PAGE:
“I am here primarily thanks to the support of others, like all of you,” said Dr. Haq. “I am, and have been, sustained by a network of love and affection. For this signal honor, but also for the gift of your trust, and for entrusting me with your family’s care. I cannot imagine what would be a greater gift than that.”

Personal Meaning to the Family

This donation is extremely personal for the Cornfeld family as 15 years ago Judy was diagnosed with Parkinson's disease, the same disorder that Robert's father battled for the last decade of his life.

"Given how deeply this has affected our lives, you can imagine how excited we were to learn that we could help support the search for treatments, by endowing a chair in perpetuity that will ensure that research remains as robust as possible," said Robert Cornfeld, D.M.D., a retired orthodontist. "We hope that through this endowed chair, we might play a strong role in helping to eliminate Parkinson's disease and other movement disorders forever so that one day, they are a distant memory."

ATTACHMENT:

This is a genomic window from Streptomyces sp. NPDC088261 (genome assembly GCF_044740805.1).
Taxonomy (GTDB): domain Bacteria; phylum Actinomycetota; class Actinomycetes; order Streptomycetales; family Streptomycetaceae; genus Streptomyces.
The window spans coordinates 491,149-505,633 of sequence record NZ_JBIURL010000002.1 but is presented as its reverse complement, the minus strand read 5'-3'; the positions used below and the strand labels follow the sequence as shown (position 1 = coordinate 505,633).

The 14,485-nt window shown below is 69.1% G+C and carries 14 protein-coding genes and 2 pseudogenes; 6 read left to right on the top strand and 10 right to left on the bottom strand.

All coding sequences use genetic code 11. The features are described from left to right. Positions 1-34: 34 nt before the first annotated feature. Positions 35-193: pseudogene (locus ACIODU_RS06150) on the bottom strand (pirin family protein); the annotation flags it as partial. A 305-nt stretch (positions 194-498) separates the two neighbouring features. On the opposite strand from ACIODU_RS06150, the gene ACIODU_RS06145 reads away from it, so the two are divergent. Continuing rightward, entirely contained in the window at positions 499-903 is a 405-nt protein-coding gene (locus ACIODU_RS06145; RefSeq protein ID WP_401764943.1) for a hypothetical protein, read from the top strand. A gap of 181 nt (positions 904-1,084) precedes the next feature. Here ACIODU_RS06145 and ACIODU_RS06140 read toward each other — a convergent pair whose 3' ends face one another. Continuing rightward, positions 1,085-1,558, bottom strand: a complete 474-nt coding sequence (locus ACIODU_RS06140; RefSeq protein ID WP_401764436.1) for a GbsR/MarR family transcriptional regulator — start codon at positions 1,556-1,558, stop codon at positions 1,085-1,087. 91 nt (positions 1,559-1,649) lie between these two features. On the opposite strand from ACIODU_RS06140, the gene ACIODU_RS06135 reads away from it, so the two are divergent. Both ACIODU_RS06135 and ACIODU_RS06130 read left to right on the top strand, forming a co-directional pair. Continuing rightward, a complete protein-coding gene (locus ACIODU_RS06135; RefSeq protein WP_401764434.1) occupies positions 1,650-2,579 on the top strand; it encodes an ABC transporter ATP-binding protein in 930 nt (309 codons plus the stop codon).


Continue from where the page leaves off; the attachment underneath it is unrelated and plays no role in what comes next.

"Endowed chairs allow exemplary scholars, such as Dr. Haq, to continue their groundbreaking research in perpetuity, and allow them to discover new treatments and cures to fight movement disorders and other illnesses,” said Henri R. Ford, M.D., M.H.A., dean and chief academic officer of the Miller School. “It is the highest academic honor that a university can bestow on a faculty member, and it is always a privilege to be able to take the time to honor our deserving faculty members.”

Growth in Division, Advances in Treatment

Since coming to the University of Miami in 2020, Dr. Haq has overseen rapid growth in his division, which now includes residents, movement disorder specialists, and advanced care practitioners practicing across six UHealth clinics in South Florida.

Robert Cornfeld, D.M.D., speaking at the endowed chair presentation.